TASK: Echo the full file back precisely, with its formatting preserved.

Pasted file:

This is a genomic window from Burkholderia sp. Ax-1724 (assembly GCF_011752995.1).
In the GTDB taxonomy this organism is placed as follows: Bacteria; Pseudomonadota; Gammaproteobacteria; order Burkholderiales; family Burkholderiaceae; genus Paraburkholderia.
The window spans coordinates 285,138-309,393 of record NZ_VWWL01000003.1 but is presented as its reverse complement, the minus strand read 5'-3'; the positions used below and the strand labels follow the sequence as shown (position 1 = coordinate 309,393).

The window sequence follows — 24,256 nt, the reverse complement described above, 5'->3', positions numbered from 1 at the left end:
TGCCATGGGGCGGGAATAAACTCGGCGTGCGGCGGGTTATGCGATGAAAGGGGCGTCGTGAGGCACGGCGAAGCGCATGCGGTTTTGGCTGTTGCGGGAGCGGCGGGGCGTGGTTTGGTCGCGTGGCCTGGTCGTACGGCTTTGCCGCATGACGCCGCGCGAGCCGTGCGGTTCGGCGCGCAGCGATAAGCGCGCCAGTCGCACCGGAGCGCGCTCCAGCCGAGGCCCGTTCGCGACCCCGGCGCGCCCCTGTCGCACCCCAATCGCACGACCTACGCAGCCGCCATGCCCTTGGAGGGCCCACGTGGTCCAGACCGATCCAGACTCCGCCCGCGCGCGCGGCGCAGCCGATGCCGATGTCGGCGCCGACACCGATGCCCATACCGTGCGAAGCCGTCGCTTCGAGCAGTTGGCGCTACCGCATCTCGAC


This is a genomic window from Burkholderia sp. Ax-1724 (assembly GCF_011752995.1).
In the GTDB taxonomy this organism is placed as follows: Bacteria; Pseudomonadota; Gammaproteobacteria; order Burkholderiales; family Burkholderiaceae; genus Paraburkholderia.
The window spans coordinates 285,138-309,393 of record NZ_VWWL01000003.1 but is presented as its reverse complement, the minus strand read 5'-3'; the positions used below and the strand labels follow the sequence as shown (position 1 = coordinate 309,393).

The window sequence follows — 24,256 nt, the reverse complement described above, 5'->3', positions numbered from 1 at the left end:
TGCCATGGGGCGGGAATAAACTCGGCGTGCGGCGGGTTATGCGATGAAAGGGGCGTCGTGAGGCACGGCGAAGCGCATGCGGTTTTGGCTGTTGCGGGAGCGGCGGGGCGTGGTTTGGTCGCGTGGCCTGGTCGTACGGCTTTGCCGCATGACGCCGCGCGAGCCGTGCGGTTCGGCGCGCAGCGATAAGCGCGCCAGTCGCACCGGAGCGCGCTCCAGCCGAGGCCCGTTCGCGACCCCGGCGCGCCCCTGTCGCACCCCAATCGCACGACCTACGCAGCCGCCATGCCCTTGGAGGGCCCACGTGGTCCAGACCGATCCAGACTCCGCCCGCGCGCGCGGCGCAGCCGATGCCGATGTCGGCGCCGACACCGATGCCCATACCGTGCGAAGCCGTCGCTTCGAGCAGTTGGCGCTACCGCATCTCGAC